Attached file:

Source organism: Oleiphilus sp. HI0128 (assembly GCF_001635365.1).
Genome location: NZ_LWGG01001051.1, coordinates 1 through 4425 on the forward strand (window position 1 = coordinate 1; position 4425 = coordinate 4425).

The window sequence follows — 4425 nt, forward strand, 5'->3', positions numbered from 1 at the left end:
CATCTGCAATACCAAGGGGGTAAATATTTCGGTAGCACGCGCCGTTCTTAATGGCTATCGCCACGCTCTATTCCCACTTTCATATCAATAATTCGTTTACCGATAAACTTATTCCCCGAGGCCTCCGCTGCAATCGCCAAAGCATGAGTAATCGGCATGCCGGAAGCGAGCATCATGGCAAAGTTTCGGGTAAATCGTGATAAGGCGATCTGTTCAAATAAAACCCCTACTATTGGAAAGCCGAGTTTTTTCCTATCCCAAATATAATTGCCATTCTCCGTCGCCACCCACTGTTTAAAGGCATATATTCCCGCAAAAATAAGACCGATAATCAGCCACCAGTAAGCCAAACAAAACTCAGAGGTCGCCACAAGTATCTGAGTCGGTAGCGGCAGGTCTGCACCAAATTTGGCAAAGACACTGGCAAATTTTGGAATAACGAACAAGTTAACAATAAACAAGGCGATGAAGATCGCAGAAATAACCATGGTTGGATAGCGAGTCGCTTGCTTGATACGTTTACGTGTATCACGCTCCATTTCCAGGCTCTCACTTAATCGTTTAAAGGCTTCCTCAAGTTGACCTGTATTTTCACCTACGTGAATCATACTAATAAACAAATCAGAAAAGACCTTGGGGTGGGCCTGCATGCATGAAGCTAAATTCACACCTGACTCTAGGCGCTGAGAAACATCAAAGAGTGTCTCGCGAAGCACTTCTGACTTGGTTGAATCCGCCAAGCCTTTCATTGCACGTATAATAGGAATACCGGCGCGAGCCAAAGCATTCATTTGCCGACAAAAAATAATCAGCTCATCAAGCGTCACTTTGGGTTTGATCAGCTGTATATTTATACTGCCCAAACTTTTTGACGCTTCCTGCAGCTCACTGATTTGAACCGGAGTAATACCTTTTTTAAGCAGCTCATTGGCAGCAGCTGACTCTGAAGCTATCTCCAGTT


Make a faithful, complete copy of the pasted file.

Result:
Source organism: Oleiphilus sp. HI0128 (assembly GCF_001635365.1).
Genome location: NZ_LWGG01001051.1, coordinates 1 through 4425 on the forward strand (window position 1 = coordinate 1; position 4425 = coordinate 4425).

The window sequence follows — 4425 nt, forward strand, 5'->3', positions numbered from 1 at the left end:
CATCTGCAATACCAAGGGGGTAAATATTTCGGTAGCACGCGCCGTTCTTAATGGCTATCGCCACGCTCTATTCCCACTTTCATATCAATAATTCGTTTACCGATAAACTTATTCCCCGAGGCCTCCGCTGCAATCGCCAAAGCATGAGTAATCGGCATGCCGGAAGCGAGCATCATGGCAAAGTTTCGGGTAAATCGTGATAAGGCGATCTGTTCAAATAAAACCCCTACTATTGGAAAGCCGAGTTTTTTCCTATCCCAAATATAATTGCCATTCTCCGTCGCCACCCACTGTTTAAAGGCATATATTCCCGCAAAAATAAGACCGATAATCAGCCACCAGTAAGCCAAACAAAACTCAGAGGTCGCCACAAGTATCTGAGTCGGTAGCGGCAGGTCTGCACCAAATTTGGCAAAGACACTGGCAAATTTTGGAATAACGAACAAGTTAACAATAAACAAGGCGATGAAGATCGCAGAAATAACCATGGTTGGATAGCGAGTCGCTTGCTTGATACGTTTACGTGTATCACGCTCCATTTCCAGGCTCTCACTTAATCGTTTAAAGGCTTCCTCAAGTTGACCTGTATTTTCACCTACGTGAATCATACTAATAAACAAATCAGAAAAGACCTTGGGGTGGGCCTGCATGCATGAAGCTAAATTCACACCTGACTCTAGGCGCTGAGAAACATCAAAGAGTGTCTCGCGAAGCACTTCTGACTTGGTTGAATCCGCCAAGCCTTTCATTGCACGTATAATAGGAATACCGGCGCGAGCCAAAGCATTCATTTGCCGACAAAAAATAATCAGCTCATCAAGCGTCACTTTGGGTTTGATCAGCTGTATATTTATACTGCCCAAACTTTTTGACGCTTCCTGCAGCTCACTGATTTGAACCGGAGTAATACCTTTTTTAAGCAGCTCATTGGCAGCAGCTGACTCTGAAGCTATCTCCAGTT